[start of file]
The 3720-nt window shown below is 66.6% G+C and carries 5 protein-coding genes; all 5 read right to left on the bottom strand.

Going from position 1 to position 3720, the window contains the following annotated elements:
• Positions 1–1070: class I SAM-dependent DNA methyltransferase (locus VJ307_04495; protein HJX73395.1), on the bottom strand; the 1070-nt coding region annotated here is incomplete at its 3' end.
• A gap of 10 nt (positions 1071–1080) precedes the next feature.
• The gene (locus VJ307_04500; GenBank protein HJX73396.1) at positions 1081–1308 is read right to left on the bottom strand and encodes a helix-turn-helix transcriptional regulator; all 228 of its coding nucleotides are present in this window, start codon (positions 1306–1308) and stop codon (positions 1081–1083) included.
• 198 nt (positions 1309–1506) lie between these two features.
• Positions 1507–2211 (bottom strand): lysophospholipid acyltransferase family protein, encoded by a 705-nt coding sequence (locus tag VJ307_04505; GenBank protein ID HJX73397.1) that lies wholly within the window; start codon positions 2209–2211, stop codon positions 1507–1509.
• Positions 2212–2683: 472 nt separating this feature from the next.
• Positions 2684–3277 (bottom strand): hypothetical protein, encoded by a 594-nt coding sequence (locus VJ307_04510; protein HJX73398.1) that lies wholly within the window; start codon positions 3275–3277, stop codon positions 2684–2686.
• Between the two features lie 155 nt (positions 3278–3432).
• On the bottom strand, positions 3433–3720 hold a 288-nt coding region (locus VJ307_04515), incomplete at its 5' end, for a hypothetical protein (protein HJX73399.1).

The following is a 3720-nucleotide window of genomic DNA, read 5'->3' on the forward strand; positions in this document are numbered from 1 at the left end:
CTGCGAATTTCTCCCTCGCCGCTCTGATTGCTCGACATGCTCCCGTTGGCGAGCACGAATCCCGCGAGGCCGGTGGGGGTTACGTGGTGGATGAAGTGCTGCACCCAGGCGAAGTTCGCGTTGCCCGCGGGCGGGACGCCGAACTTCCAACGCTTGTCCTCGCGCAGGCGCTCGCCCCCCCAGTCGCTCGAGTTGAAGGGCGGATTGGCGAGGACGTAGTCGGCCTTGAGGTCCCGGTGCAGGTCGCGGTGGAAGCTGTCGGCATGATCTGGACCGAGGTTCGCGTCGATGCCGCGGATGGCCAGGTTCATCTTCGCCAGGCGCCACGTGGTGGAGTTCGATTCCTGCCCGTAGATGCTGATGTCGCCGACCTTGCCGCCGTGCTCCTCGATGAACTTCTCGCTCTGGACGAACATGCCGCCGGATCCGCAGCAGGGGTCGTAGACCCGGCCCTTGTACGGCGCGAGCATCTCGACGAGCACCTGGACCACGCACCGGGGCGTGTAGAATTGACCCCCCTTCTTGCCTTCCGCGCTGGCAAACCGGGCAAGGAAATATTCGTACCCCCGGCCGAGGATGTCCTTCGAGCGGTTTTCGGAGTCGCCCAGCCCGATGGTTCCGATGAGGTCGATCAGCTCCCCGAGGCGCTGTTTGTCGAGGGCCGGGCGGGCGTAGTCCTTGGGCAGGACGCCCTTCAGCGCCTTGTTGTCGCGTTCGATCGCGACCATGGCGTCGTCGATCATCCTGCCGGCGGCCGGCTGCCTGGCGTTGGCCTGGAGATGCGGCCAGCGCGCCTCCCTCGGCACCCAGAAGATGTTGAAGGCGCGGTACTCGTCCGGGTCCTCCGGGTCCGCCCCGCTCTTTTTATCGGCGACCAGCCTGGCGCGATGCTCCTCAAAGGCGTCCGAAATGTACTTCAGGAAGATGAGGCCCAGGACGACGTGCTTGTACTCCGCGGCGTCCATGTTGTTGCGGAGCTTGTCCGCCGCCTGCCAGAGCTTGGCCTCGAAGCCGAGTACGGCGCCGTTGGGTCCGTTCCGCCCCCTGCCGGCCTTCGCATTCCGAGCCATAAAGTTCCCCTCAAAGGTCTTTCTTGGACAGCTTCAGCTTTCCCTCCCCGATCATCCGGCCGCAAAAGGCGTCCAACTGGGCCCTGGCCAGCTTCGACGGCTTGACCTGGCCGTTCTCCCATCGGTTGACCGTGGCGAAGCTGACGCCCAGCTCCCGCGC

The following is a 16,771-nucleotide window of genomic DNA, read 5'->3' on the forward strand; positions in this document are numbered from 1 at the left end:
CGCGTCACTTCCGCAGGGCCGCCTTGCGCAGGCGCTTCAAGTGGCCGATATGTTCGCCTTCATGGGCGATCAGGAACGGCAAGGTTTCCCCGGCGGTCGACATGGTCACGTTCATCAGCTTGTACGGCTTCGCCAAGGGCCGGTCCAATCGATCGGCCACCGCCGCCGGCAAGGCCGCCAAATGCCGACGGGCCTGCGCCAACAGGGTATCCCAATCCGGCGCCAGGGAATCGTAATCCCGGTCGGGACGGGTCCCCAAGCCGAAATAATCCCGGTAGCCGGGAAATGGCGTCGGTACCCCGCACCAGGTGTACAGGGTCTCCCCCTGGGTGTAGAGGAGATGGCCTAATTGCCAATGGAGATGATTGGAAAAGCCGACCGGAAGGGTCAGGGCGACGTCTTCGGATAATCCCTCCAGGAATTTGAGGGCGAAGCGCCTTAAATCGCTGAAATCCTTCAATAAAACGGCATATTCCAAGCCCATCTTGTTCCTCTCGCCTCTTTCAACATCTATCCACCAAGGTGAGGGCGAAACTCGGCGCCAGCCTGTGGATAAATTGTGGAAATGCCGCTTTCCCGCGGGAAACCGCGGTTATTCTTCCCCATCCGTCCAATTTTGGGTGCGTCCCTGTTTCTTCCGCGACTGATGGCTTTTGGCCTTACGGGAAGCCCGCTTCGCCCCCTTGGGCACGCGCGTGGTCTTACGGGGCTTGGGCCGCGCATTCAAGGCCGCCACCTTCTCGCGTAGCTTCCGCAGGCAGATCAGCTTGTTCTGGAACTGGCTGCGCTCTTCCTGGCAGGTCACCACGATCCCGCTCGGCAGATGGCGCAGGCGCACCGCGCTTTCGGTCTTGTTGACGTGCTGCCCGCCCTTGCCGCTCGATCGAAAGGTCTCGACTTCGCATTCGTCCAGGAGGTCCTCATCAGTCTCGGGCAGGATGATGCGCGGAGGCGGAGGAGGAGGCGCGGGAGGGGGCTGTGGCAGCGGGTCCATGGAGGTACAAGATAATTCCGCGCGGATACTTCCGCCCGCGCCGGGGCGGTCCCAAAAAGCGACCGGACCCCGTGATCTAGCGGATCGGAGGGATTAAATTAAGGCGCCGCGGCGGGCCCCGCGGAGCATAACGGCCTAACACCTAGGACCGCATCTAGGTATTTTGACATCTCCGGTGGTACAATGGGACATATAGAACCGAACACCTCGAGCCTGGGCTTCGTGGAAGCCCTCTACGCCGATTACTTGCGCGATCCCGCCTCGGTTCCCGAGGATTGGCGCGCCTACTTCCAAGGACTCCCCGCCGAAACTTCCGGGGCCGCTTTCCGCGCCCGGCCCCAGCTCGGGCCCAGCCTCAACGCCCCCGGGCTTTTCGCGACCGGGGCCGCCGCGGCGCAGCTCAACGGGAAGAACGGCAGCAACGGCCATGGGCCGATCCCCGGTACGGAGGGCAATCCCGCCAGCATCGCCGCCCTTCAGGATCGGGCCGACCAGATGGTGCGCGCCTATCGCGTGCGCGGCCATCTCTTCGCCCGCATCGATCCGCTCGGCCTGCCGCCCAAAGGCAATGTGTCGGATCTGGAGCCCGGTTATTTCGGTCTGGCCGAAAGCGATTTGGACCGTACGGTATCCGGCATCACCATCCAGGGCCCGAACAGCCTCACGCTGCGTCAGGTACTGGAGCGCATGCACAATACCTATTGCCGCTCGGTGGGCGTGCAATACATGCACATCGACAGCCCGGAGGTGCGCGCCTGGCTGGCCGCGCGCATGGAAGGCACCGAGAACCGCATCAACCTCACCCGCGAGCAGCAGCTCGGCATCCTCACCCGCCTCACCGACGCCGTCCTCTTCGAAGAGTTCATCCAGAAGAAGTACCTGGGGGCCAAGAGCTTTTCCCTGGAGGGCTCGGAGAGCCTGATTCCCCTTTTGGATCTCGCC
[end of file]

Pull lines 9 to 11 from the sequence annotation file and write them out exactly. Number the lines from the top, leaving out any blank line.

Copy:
• Positions 2684–3277 (bottom strand): hypothetical protein, encoded by a 594-nt coding sequence (locus VJ307_04510; protein HJX73398.1) that lies wholly within the window; start codon positions 3275–3277, stop codon positions 2684–2686.
• Between the two features lie 155 nt (positions 3278–3432).
• On the bottom strand, positions 3433–3720 hold a 288-nt coding region (locus VJ307_04515), incomplete at its 5' end, for a hypothetical protein (protein HJX73399.1).